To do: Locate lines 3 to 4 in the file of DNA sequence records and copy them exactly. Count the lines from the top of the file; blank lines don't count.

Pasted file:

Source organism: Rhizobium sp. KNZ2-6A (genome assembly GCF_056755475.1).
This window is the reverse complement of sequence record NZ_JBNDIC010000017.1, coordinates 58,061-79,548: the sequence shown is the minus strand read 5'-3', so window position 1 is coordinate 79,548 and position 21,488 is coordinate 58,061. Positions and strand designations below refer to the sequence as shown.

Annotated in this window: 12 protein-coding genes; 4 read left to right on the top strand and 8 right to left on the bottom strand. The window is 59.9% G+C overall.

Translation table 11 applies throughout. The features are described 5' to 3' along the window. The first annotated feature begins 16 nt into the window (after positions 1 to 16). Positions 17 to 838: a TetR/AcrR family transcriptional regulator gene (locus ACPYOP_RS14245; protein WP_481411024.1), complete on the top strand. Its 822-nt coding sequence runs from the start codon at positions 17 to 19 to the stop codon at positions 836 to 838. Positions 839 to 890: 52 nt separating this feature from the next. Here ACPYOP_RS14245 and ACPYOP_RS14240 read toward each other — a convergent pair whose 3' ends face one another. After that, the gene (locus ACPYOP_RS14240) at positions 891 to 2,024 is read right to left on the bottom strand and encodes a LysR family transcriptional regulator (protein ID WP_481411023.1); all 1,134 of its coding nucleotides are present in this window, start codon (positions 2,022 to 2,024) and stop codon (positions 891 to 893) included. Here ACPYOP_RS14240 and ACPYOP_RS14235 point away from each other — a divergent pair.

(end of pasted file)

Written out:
Annotated in this window: 12 protein-coding genes; 4 read left to right on the top strand and 8 right to left on the bottom strand. The window is 59.9% G+C overall.

Translation table 11 applies throughout. The features are described 5' to 3' along the window. The first annotated feature begins 16 nt into the window (after positions 1 to 16). Positions 17 to 838: a TetR/AcrR family transcriptional regulator gene (locus ACPYOP_RS14245; protein WP_481411024.1), complete on the top strand. Its 822-nt coding sequence runs from the start codon at positions 17 to 19 to the stop codon at positions 836 to 838. Positions 839 to 890: 52 nt separating this feature from the next. Here ACPYOP_RS14245 and ACPYOP_RS14240 read toward each other — a convergent pair whose 3' ends face one another. After that, the gene (locus ACPYOP_RS14240) at positions 891 to 2,024 is read right to left on the bottom strand and encodes a LysR family transcriptional regulator (protein ID WP_481411023.1); all 1,134 of its coding nucleotides are present in this window, start codon (positions 2,022 to 2,024) and stop codon (positions 891 to 893) included. Here ACPYOP_RS14240 and ACPYOP_RS14235 point away from each other — a divergent pair.